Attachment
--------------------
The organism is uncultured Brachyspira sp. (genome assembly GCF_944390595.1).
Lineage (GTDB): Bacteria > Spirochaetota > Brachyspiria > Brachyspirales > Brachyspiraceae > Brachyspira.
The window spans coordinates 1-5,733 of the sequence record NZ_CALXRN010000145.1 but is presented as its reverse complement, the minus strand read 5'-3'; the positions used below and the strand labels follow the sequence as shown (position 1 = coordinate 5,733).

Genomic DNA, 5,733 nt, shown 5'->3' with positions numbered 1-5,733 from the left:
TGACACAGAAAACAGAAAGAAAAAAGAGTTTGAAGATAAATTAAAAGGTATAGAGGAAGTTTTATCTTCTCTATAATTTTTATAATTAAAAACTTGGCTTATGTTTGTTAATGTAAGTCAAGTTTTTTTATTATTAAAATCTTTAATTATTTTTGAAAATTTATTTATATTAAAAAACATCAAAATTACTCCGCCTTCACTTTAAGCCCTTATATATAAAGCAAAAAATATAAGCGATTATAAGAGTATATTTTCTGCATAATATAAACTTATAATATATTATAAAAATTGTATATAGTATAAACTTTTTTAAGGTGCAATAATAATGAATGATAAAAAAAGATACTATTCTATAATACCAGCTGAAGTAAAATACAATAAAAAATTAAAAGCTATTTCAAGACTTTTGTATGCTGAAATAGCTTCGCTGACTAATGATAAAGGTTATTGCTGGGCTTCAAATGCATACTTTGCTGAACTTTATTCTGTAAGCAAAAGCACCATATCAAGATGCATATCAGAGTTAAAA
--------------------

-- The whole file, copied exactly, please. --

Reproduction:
The organism is uncultured Brachyspira sp. (genome assembly GCF_944390595.1).
Lineage (GTDB): Bacteria > Spirochaetota > Brachyspiria > Brachyspirales > Brachyspiraceae > Brachyspira.
The window spans coordinates 1-5,733 of the sequence record NZ_CALXRN010000145.1 but is presented as its reverse complement, the minus strand read 5'-3'; the positions used below and the strand labels follow the sequence as shown (position 1 = coordinate 5,733).

Genomic DNA, 5,733 nt, shown 5'->3' with positions numbered 1-5,733 from the left:
TGACACAGAAAACAGAAAGAAAAAAGAGTTTGAAGATAAATTAAAAGGTATAGAGGAAGTTTTATCTTCTCTATAATTTTTATAATTAAAAACTTGGCTTATGTTTGTTAATGTAAGTCAAGTTTTTTTATTATTAAAATCTTTAATTATTTTTGAAAATTTATTTATATTAAAAAACATCAAAATTACTCCGCCTTCACTTTAAGCCCTTATATATAAAGCAAAAAATATAAGCGATTATAAGAGTATATTTTCTGCATAATATAAACTTATAATATATTATAAAAATTGTATATAGTATAAACTTTTTTAAGGTGCAATAATAATGAATGATAAAAAAAGATACTATTCTATAATACCAGCTGAAGTAAAATACAATAAAAAATTAAAAGCTATTTCAAGACTTTTGTATGCTGAAATAGCTTCGCTGACTAATGATAAAGGTTATTGCTGGGCTTCAAATGCATACTTTGCTGAACTTTATTCTGTAAGCAAAAGCACCATATCAAGATGCATATCAGAGTTAAAA